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New councils throw up new problems

Clare Dean reports on local government re-organisation while Daniel Rosenthal visits one of the unitary authorities just created.

Monday - All Fools' Day - sees the creation of 13 new councils in England, 22 in Wales and 29 in Scotland. The massive shake-up of local government, despite the date in which it swings into action, is no joke for heads and governors.

For some new authorities have a population of 150,000 or less and while the Government claims they will be cost-effective and have better co-ordination of local services, schools have serious doubts.

They fear skills of officers will be spread thinner and already tight budgets will be stretched further as economies of scale disappear.

Some fledgling authorities have delivered education before - but pre-1974 when the last major re-organisation of local government took place. And as Sue Nicholson, assistant secretary of the National Association of Head Teachers, said: "The whole world has changed enormously since then."

England's new councils are being created out of the abolition of Avon, Cleveland and Humberside. York City is also being taken out of North Yorkshire county.

In Wales 22 LEAs will replace the eight county-based councils and in Scotland there will be 29 new authorities.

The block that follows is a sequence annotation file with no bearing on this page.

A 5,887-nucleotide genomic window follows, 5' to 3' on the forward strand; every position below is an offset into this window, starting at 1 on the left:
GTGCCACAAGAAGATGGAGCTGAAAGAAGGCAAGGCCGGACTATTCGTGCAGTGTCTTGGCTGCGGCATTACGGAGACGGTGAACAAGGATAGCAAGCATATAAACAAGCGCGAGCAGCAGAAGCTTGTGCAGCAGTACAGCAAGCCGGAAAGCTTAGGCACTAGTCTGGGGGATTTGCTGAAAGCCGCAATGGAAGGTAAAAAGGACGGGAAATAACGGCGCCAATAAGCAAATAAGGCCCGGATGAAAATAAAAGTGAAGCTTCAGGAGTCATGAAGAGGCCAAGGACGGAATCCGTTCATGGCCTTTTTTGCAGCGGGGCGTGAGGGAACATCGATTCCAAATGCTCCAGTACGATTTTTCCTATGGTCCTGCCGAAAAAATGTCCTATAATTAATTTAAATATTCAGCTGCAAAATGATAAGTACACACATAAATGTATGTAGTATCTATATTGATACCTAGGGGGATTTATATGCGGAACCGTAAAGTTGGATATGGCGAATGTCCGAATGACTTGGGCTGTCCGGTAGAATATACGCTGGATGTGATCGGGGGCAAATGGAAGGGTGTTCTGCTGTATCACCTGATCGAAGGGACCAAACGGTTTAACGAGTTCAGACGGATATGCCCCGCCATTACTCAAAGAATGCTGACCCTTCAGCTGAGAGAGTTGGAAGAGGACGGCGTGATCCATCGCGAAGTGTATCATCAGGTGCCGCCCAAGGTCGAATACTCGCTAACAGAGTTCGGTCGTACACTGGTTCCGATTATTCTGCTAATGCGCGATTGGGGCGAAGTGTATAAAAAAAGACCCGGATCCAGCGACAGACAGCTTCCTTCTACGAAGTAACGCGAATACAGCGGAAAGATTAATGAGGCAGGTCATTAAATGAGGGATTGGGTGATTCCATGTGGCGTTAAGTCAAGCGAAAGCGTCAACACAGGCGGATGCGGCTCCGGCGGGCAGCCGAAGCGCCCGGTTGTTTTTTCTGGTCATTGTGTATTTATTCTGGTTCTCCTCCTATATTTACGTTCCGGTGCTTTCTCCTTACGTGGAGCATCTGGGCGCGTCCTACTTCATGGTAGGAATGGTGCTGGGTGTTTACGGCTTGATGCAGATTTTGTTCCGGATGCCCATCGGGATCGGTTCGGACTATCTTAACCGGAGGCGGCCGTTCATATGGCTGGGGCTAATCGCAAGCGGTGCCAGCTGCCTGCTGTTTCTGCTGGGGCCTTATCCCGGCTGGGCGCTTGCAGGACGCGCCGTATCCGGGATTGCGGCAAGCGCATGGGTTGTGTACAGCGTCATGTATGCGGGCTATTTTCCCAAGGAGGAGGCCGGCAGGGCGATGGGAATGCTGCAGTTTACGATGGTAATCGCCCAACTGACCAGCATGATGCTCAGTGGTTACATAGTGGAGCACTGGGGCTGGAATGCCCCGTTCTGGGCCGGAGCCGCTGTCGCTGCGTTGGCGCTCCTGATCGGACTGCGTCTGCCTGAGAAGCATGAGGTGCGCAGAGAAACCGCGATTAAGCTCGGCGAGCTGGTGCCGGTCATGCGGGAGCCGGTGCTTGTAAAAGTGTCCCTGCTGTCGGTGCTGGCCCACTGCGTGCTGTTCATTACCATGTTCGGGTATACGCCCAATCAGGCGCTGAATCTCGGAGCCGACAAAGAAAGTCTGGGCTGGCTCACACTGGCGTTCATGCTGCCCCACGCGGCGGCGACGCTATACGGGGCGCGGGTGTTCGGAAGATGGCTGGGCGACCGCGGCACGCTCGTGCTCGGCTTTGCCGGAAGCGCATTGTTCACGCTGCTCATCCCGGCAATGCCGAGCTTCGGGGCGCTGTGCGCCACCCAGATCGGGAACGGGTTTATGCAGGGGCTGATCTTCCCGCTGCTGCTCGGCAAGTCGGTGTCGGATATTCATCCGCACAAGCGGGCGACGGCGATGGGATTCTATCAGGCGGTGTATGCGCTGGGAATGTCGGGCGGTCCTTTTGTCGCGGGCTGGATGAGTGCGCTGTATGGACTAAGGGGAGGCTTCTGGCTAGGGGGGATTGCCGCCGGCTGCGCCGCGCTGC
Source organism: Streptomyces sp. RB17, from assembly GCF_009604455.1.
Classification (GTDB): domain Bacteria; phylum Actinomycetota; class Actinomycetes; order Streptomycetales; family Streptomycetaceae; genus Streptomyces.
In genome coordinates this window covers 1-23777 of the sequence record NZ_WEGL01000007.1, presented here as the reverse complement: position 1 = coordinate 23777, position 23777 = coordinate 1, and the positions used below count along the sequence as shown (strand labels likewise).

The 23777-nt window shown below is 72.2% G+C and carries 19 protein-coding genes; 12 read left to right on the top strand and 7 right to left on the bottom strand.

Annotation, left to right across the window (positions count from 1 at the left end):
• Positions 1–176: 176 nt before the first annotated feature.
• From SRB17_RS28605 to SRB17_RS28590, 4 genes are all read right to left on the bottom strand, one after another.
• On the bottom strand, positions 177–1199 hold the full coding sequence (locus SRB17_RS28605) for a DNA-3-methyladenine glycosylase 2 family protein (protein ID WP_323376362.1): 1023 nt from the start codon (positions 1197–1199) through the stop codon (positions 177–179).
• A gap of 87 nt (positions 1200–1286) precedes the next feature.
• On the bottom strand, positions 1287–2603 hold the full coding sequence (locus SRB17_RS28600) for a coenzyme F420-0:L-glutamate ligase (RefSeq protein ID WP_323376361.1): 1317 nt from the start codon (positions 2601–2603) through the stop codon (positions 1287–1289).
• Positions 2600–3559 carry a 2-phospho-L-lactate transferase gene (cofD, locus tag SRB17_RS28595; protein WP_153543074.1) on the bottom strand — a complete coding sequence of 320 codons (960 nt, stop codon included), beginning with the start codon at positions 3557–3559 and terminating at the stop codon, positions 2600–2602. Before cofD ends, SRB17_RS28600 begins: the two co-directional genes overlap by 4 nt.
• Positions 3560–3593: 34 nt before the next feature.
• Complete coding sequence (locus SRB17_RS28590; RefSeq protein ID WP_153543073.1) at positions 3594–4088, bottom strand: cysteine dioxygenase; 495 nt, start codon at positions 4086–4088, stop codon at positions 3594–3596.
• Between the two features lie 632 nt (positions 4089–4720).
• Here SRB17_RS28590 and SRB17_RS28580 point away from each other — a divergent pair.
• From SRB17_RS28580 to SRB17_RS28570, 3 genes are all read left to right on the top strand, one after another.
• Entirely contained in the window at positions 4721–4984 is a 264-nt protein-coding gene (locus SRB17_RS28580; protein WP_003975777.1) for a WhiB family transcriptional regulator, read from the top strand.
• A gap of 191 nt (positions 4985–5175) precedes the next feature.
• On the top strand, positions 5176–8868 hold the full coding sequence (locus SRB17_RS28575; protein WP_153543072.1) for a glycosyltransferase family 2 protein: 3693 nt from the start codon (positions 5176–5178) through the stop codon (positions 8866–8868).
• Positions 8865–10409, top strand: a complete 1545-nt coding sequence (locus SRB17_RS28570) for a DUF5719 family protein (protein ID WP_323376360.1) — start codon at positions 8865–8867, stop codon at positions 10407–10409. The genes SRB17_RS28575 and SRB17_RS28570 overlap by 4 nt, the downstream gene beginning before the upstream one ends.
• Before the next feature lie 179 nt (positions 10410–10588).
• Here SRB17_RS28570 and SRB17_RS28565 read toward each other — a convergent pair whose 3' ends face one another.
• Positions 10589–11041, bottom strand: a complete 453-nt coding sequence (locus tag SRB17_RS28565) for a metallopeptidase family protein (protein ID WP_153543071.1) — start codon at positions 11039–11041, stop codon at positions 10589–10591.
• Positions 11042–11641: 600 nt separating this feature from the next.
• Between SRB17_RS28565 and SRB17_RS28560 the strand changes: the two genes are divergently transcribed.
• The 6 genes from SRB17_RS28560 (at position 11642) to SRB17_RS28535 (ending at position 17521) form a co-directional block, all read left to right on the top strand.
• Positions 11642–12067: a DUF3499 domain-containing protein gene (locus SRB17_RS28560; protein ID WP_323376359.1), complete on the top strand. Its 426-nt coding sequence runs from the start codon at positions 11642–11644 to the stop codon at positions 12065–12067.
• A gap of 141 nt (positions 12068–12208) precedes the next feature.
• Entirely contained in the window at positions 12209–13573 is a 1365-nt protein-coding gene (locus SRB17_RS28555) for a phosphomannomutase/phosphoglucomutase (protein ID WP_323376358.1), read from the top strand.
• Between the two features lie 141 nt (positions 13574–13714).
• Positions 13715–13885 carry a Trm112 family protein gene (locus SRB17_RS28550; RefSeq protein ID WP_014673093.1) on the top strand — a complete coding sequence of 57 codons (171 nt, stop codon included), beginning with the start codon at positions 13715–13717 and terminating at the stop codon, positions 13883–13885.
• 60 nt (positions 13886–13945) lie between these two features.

Key among the areas of concern for heads is the fate of special needs. Will the new authorities run their own services, or share expertise? What will happen to education psychologists, education welfare officers? And what of the music service, youth orchestras, instrumental tuition, curriculum advice and support for schools?

Are people going to be employed by single authorities or are salaries to be shared between two, or even three? Joint arrangements are fraught with difficulty. Sue Nicholson said there was no evidence of them working in the past. "Certainly with the break-up in inner London they didn't."

Simon Goodenough, chair of the National Governors Council, added: "The feedback we're getting is that many new authorities haven't had time to consider how they are going to share services."

That is hardly surprising, considering the last of the education directors for the new English authorities was only appointed in December. Many senior officers have also been working almost solo for months, with staff they have recruited still in post with authorities being disbanded.

Relations between the new authorities and the councils they are replacing have often been hostile, with words barely being exchanged in parts of England.

In Wales, the counties were required by law to work with the new authorities to ensure as smooth a handover as possible.

Gavin Graveson, an education consultant who has been studying the new authorities, said: "The way in which Welsh re-organisation was set up was much more effective. Co-operation is working."

Re-organisation has an inevitable cost. The Assembly of Welsh Counties estimates it will cost Pounds 200 million in the principality, the Welsh Office reckons Pounds 80 million. In Gwent a single education director is replaced by five - pushing the salary bill up from Pounds 52,000 to Pounds 258,000 a year.

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